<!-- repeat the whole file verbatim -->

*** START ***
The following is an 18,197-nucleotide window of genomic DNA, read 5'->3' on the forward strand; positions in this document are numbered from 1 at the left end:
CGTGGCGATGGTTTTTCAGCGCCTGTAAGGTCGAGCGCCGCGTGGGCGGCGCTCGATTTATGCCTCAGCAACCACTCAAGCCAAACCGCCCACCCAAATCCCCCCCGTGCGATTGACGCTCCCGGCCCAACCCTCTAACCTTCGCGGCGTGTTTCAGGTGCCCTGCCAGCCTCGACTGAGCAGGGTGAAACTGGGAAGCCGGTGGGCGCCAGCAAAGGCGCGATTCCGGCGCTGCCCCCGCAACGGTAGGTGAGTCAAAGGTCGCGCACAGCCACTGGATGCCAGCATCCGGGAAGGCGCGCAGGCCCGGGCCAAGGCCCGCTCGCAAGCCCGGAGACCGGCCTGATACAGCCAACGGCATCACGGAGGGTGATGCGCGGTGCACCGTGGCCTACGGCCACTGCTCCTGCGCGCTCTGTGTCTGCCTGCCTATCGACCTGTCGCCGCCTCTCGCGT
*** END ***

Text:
The following is an 18,197-nucleotide window of genomic DNA, read 5'->3' on the forward strand; positions in this document are numbered from 1 at the left end:
CGTGGCGATGGTTTTTCAGCGCCTGTAAGGTCGAGCGCCGCGTGGGCGGCGCTCGATTTATGCCTCAGCAACCACTCAAGCCAAACCGCCCACCCAAATCCCCCCCGTGCGATTGACGCTCCCGGCCCAACCCTCTAACCTTCGCGGCGTGTTTCAGGTGCCCTGCCAGCCTCGACTGAGCAGGGTGAAACTGGGAAGCCGGTGGGCGCCAGCAAAGGCGCGATTCCGGCGCTGCCCCCGCAACGGTAGGTGAGTCAAAGGTCGCGCACAGCCACTGGATGCCAGCATCCGGGAAGGCGCGCAGGCCCGGGCCAAGGCCCGCTCGCAAGCCCGGAGACCGGCCTGATACAGCCAACGGCATCACGGAGGGTGATGCGCGGTGCACCGTGGCCTACGGCCACTGCTCCTGCGCGCTCTGTGTCTGCCTGCCTATCGACCTGTCGCCGCCTCTCGCGT